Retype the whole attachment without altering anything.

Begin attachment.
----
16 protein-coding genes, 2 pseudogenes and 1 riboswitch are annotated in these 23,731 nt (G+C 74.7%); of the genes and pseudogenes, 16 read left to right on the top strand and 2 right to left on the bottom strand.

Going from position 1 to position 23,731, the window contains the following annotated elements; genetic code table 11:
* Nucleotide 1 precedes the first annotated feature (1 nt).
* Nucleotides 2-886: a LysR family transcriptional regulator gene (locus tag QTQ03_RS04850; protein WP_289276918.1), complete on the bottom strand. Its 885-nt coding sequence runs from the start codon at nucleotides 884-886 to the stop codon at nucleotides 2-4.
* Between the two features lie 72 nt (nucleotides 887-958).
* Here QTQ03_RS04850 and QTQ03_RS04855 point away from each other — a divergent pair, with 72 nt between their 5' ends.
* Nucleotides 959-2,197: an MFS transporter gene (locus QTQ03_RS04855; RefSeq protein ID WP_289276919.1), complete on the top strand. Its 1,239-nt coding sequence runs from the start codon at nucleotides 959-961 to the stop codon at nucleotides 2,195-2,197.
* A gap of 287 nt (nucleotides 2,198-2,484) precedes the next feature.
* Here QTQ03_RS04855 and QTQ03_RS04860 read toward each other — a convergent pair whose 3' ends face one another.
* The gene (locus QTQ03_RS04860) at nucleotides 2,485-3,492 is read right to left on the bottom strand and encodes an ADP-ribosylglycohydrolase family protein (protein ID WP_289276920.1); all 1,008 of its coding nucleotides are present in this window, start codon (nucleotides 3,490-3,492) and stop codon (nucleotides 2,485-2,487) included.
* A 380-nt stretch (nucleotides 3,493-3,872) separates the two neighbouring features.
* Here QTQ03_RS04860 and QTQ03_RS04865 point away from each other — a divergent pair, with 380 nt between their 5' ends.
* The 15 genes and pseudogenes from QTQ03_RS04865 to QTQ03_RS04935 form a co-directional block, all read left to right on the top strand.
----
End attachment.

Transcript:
16 protein-coding genes, 2 pseudogenes and 1 riboswitch are annotated in these 23,731 nt (G+C 74.7%); of the genes and pseudogenes, 16 read left to right on the top strand and 2 right to left on the bottom strand.

Going from position 1 to position 23,731, the window contains the following annotated elements; genetic code table 11:
* Nucleotide 1 precedes the first annotated feature (1 nt).
* Nucleotides 2-886: a LysR family transcriptional regulator gene (locus tag QTQ03_RS04850; protein WP_289276918.1), complete on the bottom strand. Its 885-nt coding sequence runs from the start codon at nucleotides 884-886 to the stop codon at nucleotides 2-4.
* Between the two features lie 72 nt (nucleotides 887-958).
* Here QTQ03_RS04850 and QTQ03_RS04855 point away from each other — a divergent pair, with 72 nt between their 5' ends.
* Nucleotides 959-2,197: an MFS transporter gene (locus QTQ03_RS04855; RefSeq protein ID WP_289276919.1), complete on the top strand. Its 1,239-nt coding sequence runs from the start codon at nucleotides 959-961 to the stop codon at nucleotides 2,195-2,197.
* A gap of 287 nt (nucleotides 2,198-2,484) precedes the next feature.
* Here QTQ03_RS04855 and QTQ03_RS04860 read toward each other — a convergent pair whose 3' ends face one another.
* The gene (locus QTQ03_RS04860) at nucleotides 2,485-3,492 is read right to left on the bottom strand and encodes an ADP-ribosylglycohydrolase family protein (protein ID WP_289276920.1); all 1,008 of its coding nucleotides are present in this window, start codon (nucleotides 3,490-3,492) and stop codon (nucleotides 2,485-2,487) included.
* A 380-nt stretch (nucleotides 3,493-3,872) separates the two neighbouring features.
* Here QTQ03_RS04860 and QTQ03_RS04865 point away from each other — a divergent pair, with 380 nt between their 5' ends.
* The 15 genes and pseudogenes from QTQ03_RS04865 to QTQ03_RS04935 form a co-directional block, all read left to right on the top strand.